Folk/inspirational singer and mother of three, Cherie Call released her new music video this past week. For more information on Cherie Call or to read her blog, visit: www.cheriecall.com
You can never anticipate what will inspire you. When Cherie Call was plunking around on the keys of the piano that she always remembered being a part of her childhood home, she didn’t know that the notes she was playing might be original combinations at all let alone that she would later write whole songs inspired by what, at that moment, she did not know.
To the triumph of the young women’s leaders of the world, it was a personal progress goal that first compelled Cherie to put pencil to paper and make permanent the notes that had, until that point, been floating and fleeting as her fingers danced on the keys. It would be a while before she would get up the guts to write her own lyrics. She started out using poems and scriptures as the words to her music. Writing that first line of her own words took courage, and today she has seven full length albums of her original songs to prove that she still has that courage.
It was notes from keys not strings that scored her musical endeavors until she reached college, but as her songwriting matured it was the soulful sound of a guitar that seemed to be the most appropriate partnership for her very personal lyrics, for the stories her songs were trying to tell. It was while studying Media Music, a new major at Brigham Young University, that she began to solidify her style of songwriting and met people that would become and have continued to be her most important collaborators in pursuing her musical career.
After graduating with her B.A. in 1997, Cherie teamed up with one of her songwriting classmates, Tyler Castleton to produce her first album, Taken.’ She was working the night shift as a reservations agent for Southwest Airlines, recording after she got off work, sharing the hours with only crickets and insomniacs. It was a long process, since she could only take the time to record when she could scrape together the funds to do so, but that album and the way it was received paved the way for her to get an investor to fund her second full-length album Heart Made of Wind.’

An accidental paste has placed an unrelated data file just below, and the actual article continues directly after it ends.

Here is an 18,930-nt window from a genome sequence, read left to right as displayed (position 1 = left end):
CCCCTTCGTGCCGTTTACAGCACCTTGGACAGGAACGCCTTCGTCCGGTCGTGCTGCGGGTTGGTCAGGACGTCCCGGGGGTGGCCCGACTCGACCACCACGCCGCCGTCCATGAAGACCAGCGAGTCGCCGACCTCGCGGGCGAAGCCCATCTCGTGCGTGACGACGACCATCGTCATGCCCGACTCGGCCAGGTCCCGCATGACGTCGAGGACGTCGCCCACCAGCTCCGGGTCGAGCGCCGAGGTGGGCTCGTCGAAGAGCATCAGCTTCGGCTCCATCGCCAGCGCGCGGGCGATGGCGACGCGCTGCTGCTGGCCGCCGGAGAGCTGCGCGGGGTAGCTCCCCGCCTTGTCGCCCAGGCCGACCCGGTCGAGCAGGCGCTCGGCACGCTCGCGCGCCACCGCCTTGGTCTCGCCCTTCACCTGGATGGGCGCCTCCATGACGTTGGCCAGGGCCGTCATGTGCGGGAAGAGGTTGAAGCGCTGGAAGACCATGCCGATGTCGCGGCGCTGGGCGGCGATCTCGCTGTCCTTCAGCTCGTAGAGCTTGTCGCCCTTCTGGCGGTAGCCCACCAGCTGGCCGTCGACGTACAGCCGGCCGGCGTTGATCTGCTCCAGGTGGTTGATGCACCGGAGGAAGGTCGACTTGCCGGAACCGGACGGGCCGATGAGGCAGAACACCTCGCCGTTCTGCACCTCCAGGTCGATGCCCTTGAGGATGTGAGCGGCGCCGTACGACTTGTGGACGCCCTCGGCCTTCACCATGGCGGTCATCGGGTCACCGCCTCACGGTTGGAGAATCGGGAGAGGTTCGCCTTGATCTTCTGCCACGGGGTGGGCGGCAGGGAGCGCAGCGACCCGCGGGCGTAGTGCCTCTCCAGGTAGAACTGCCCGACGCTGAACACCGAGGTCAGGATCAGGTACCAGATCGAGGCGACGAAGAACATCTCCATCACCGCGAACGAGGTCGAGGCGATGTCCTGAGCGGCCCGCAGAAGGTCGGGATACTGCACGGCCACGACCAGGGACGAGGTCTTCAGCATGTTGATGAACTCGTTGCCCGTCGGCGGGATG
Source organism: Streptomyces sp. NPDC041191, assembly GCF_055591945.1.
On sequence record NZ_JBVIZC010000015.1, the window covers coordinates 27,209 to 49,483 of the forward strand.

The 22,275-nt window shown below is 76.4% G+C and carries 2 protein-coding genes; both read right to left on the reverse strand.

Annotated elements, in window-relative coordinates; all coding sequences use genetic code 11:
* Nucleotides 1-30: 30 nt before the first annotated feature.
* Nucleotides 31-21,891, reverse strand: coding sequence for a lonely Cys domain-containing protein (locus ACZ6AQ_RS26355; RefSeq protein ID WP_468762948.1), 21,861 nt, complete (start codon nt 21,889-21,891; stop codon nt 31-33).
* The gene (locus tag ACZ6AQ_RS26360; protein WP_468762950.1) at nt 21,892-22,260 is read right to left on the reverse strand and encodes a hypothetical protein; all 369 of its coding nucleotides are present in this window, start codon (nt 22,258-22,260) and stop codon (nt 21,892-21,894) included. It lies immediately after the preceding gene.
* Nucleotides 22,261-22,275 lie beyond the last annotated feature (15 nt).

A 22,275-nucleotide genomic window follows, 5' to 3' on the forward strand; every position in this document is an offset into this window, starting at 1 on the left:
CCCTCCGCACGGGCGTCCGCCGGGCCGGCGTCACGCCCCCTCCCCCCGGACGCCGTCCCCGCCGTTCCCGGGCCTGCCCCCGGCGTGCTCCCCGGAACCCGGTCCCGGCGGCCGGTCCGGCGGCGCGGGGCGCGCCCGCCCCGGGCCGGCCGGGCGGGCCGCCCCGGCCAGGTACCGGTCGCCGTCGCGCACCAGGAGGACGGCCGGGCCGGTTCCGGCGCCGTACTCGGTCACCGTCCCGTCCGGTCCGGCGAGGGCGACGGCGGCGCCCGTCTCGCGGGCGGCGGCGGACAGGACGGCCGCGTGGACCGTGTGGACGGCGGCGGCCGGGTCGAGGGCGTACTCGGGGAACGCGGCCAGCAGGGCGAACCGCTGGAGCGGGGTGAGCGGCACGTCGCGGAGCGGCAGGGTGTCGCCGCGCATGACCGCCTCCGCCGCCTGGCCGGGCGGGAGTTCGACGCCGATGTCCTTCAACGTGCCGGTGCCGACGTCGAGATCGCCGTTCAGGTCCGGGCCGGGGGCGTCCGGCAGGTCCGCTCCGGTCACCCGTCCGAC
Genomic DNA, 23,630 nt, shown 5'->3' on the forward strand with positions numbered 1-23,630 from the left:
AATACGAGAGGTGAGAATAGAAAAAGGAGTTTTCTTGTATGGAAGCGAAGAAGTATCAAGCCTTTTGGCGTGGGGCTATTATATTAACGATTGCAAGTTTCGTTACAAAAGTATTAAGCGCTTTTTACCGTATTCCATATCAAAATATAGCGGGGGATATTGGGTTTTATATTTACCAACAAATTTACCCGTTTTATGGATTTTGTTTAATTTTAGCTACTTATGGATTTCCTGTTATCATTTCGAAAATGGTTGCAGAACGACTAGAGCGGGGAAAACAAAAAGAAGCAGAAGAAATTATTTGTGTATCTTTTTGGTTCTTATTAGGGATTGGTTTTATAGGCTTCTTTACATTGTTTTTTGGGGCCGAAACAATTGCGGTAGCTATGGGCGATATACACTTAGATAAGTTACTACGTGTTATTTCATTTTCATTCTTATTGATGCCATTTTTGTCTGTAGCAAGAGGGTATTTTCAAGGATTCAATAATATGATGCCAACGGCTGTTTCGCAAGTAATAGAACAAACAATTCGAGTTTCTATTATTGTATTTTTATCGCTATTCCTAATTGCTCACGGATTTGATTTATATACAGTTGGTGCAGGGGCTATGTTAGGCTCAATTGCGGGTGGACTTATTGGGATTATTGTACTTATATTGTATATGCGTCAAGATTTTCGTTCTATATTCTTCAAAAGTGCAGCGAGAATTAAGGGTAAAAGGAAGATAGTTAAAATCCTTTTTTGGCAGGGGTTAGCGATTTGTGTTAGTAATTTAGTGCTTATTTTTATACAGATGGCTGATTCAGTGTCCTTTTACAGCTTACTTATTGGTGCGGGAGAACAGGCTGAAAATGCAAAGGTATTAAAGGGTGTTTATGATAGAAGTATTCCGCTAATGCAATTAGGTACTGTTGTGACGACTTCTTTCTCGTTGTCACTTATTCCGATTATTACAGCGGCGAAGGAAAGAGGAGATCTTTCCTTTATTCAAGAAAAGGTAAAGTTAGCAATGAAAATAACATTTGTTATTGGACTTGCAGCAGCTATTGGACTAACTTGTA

There’s no doubt that working the nightshift for the airlines during this time of her life likely had its downside, but she took full advantage of the upside by using her flight benefits as often as she could. She played all over the country and says that every time she traveled she would try to find a venue for performing. Whether it was EFY at Southern Virginia University or a Starbucks in L.A., people were going to hear her acoustic melodies and smooth vocals. “Every one was important in its own way,” says Cherie “things that look like bad gigs on the surface can be the best learning experiences.”
One of the most notable venues that enjoyed her company during this musical meandering was the New Writer’s night at the famous Bluebird Caf in Nashville. Upon seeing the unassuming location and appearance of this little place, her mother said, “THIS is where you’ve been dying to play?” But the Bluebird has gained worldwide recognition as the premier place for songwriters to play. Sultry strains from songwriters whose work tops the charts are the regular soundtrack of this place. It is also where Garth Brooks was discovered before being signed with Capitol Records. Cherie said that being chosen to play on a stage that has played host to so much talent was nothing short of magical.
“I have loved “the road” ever since I was a little girl, and it has always loved me back,” she says. Being on the road brought Cherie more than just performing opportunities. After being signed with Deseret Book’s Shadow Mountain label, she was asked to go on tour and open for “Jericho Road.” It meant leaving her airline job and life behind, but it seems that it turned out to be worthwhile since “the road” brought her a husband in the form of the tour’s sound guy, Joe Anderson.